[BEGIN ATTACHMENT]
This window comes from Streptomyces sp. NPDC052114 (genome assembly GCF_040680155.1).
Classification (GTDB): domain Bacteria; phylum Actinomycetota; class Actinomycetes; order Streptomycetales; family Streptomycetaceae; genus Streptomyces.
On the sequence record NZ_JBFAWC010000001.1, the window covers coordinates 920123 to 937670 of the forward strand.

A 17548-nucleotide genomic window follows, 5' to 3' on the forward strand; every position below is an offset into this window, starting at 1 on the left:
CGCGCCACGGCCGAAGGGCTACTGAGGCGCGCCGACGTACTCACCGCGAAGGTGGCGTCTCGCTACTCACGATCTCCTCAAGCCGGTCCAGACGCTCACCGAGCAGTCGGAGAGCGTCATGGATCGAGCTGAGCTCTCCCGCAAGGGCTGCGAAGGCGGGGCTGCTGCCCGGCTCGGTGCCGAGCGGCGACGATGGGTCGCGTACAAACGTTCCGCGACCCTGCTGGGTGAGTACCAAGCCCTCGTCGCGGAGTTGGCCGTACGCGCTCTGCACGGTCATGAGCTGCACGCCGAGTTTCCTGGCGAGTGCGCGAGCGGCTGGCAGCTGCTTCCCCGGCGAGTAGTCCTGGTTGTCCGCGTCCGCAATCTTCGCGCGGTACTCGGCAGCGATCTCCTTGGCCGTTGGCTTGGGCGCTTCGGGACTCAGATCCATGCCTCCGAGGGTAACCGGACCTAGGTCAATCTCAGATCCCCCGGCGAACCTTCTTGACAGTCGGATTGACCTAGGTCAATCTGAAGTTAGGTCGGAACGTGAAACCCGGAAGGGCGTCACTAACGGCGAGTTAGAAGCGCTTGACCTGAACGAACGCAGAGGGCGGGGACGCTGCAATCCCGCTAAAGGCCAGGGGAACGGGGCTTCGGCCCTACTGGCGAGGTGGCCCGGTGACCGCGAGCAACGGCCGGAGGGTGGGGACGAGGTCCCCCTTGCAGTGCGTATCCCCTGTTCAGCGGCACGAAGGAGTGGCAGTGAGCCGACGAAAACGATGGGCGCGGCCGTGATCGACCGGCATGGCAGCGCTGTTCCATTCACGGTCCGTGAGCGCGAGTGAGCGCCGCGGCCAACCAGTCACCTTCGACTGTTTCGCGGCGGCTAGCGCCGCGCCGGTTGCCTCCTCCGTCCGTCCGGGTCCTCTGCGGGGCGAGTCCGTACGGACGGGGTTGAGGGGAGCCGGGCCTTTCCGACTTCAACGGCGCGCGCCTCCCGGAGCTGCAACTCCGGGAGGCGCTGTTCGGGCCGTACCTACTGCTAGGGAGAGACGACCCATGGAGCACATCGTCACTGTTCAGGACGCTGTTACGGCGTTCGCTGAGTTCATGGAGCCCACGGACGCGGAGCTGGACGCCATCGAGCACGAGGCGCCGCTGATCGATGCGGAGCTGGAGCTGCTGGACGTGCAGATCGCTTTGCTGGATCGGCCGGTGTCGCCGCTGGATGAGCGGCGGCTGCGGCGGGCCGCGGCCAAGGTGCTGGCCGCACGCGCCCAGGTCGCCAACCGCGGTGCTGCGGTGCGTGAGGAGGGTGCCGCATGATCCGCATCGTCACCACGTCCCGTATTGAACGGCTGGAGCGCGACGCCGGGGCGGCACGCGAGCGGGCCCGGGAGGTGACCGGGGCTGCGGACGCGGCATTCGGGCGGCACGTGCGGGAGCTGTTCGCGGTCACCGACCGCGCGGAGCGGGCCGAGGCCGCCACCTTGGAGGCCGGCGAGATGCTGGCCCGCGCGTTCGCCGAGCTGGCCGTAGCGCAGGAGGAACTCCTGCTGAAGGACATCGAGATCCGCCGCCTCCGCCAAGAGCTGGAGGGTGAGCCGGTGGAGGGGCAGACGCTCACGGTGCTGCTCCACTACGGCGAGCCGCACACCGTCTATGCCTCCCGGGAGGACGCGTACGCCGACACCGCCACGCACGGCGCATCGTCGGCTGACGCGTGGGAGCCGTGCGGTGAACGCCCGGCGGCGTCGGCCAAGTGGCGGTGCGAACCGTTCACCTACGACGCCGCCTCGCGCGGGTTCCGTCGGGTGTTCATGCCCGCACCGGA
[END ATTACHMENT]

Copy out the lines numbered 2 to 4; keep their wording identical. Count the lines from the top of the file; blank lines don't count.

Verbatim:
Classification (GTDB): domain Bacteria; phylum Actinomycetota; class Actinomycetes; order Streptomycetales; family Streptomycetaceae; genus Streptomyces.
On the sequence record NZ_JBFAWC010000001.1, the window covers coordinates 920123 to 937670 of the forward strand.

A 17548-nucleotide genomic window follows, 5' to 3' on the forward strand; every position below is an offset into this window, starting at 1 on the left: